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Fiona Cram, Ph.D. (Maori, Ngāti Pahauwera) CEO Katoa Ltd. New has a Ph.D. in social and developmental psychology from the University of Otago. She has lectured in Social Psychology and has also been a Senior Research Fellow within IRI (the International Research Institute of Māori and Indigenous Education), at the University of Auckland. Fiona Cram is from Aotearoa New Zealand and has Maori/Indigenous tribal connections with Ngati Pahauwera. She has one son. Fiona has a Ph.D. from the University of Otago (Social and Developmental Psychology) and over 20 years of research and evaluation experience. Currently, she is the Director of Katoa Ltd., a research and evaluation company. She is involved in a wide range of Kaupapa Maori (by Maori, for Maori) research and evaluation with Iwi (tribal) and Maori (Indigenous New Zealanders) groups, philanthropic organizations, District Health Boards, and government agencies. Her interests include Maori health and wellness, research and evaluation methods and ethics, organizational capacity development, and Maori decision-making about new technologies. In 2010, she was guest editor of a special edition of the MAI Review journal on methods for researching with whanau (Maori family) collectives. In 2012, she co-edited, with Donna Mertens and Bagele Chilisa, a forthcoming anthology of Indigenous researcher stories of how they became researchers and evaluators. In 2011, she led the evaluation of the Kaitoko Whanau initiative, which is a social service navigator service for vulnerable Maori families. She also evaluated a Vulnerable Pregnant Women’s Multidisciplinary Team initiative run by one of their District Health Boards. Currently, she is the principal advisor on the Whanau Ora (family wellness) action research initiative, in which Maori and Pacific action researchers are working alongside NGOs that provide holistic services to Maori and Pasifika families. She is also working with a team of researchers at the University of Otago on a study of the health journeys of young pregnant Maori women. This is leading into an intervention trial.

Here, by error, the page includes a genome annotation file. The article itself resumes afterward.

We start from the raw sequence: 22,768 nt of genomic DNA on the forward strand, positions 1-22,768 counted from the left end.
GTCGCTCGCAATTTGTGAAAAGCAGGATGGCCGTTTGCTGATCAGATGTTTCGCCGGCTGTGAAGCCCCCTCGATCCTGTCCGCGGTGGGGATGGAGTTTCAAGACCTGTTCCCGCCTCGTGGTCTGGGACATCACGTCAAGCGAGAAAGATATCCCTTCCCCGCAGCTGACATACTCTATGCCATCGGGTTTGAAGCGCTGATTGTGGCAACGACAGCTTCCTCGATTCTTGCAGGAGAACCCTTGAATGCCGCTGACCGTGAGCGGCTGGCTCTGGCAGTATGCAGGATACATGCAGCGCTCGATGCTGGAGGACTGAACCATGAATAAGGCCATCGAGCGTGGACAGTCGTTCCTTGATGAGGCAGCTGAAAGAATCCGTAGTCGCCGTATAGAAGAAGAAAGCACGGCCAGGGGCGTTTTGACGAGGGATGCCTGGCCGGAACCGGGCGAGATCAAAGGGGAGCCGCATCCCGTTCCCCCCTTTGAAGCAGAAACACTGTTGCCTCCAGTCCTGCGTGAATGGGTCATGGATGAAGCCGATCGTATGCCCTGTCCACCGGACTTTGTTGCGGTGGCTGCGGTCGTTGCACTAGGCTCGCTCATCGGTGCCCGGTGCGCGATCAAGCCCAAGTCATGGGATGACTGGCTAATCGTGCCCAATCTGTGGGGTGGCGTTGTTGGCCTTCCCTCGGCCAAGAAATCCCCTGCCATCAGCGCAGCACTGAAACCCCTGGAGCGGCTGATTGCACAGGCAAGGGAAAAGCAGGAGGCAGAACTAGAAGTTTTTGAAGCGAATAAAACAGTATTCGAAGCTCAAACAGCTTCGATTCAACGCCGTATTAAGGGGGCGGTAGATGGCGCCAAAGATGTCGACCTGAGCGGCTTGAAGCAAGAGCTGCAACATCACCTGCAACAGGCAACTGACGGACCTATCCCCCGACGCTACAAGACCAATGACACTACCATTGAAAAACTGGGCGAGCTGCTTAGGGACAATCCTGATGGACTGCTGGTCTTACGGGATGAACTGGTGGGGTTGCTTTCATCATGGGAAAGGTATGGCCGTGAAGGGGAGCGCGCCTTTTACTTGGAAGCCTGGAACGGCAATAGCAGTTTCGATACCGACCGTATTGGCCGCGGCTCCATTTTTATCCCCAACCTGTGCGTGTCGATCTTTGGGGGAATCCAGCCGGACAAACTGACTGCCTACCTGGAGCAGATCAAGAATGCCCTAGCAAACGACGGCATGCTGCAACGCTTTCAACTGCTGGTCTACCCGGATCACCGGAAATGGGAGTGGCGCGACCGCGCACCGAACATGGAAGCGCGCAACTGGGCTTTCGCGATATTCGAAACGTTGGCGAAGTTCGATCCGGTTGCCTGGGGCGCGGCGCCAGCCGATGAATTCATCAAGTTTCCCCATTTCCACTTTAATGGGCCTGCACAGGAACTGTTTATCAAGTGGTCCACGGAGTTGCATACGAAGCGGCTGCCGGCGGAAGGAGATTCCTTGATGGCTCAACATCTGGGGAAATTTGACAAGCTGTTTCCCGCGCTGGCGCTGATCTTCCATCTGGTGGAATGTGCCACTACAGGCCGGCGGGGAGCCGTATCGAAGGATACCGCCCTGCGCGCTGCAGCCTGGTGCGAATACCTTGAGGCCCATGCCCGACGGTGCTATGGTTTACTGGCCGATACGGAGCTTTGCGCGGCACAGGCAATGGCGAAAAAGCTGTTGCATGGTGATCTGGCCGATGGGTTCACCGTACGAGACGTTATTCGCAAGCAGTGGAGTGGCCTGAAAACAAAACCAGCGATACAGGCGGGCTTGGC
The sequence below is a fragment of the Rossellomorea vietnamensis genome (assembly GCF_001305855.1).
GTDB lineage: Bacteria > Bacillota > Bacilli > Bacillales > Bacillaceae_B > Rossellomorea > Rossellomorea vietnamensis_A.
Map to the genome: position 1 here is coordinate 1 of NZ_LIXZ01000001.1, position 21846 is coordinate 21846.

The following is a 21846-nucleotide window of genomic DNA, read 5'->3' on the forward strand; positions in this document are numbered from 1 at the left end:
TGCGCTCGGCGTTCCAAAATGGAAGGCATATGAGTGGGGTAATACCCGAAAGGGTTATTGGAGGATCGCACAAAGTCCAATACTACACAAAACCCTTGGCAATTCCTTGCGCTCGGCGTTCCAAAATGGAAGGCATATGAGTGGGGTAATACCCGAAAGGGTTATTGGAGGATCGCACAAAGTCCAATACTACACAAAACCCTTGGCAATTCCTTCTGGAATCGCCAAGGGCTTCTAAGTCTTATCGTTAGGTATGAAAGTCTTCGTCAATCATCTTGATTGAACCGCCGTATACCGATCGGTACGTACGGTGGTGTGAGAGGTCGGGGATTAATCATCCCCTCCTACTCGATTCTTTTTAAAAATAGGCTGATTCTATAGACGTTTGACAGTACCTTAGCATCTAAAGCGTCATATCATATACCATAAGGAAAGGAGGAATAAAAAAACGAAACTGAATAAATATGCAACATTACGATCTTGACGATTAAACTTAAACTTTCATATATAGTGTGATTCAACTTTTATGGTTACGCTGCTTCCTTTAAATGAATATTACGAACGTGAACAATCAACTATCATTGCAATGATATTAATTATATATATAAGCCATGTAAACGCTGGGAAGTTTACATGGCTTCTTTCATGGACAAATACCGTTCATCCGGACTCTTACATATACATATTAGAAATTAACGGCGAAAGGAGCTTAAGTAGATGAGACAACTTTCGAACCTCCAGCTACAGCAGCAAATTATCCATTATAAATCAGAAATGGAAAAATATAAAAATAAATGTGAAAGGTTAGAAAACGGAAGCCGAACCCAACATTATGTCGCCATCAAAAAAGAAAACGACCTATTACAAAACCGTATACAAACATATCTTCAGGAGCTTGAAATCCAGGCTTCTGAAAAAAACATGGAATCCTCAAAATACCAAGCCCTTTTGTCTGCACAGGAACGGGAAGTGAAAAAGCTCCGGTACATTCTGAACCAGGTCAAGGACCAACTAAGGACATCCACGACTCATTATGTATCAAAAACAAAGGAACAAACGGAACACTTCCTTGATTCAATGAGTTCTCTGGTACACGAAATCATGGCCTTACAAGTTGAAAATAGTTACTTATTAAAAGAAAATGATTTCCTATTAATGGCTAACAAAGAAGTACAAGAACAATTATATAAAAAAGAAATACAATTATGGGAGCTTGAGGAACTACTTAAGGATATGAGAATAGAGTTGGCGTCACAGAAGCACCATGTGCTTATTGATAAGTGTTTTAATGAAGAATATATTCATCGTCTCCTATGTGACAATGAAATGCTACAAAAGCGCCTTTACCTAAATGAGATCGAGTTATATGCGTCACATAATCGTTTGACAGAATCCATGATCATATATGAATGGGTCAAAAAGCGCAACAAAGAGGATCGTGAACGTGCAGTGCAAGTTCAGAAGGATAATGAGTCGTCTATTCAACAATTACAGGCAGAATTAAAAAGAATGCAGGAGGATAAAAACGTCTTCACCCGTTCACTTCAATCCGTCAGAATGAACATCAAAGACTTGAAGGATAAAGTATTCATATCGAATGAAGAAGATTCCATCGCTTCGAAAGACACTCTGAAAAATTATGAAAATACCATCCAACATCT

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Dr. Dominica McBride is the Founder and CEO of Become, Inc. She has conducted domestic and international program development and evaluation projects with marginalized communities, including rural communities in Tanzania, Africa, African American, Hispanic, and Native American communities, and women. Dr. McBride has led various multicultural projects, infusing cultural responsiveness into her work, with a focus on community involvement and participatory approaches. She has designed and implemented workshops nationally, including trainings on cultural competence, program evaluation, leadership, team building, wellness, social and emotional intelligence for audiences including Goodwill Industries International, Inc., prevention specialists, lawyers, mental health professionals, government employees, teachers, and community members. She has published articles and chapters on culturally responsive evaluation, substance abuse in the African American community, cultural competence, prevention of risky behaviors in youth, prevention and human rights, HIV prevention in youth, cultural considerations in homicide-suicide, and cultural representations of Africa. Dr. McBride has also worked on the ground providing substance abuse counseling and clinical therapy to individuals, youth, and families. She has facilitated groups on recovery, life skills, and parenting skills to prevent risky behavior. She also is an adjunct professor at The Chicago School of Professional Psychology and teaches Diversity and Program Evaluation. She has received awards from the American Evaluation Association and from the ARK of St. Sabina for her evaluation and development work. She has her Ph.D. in Counseling Psychology with a specialization in Consultation from Arizona State University.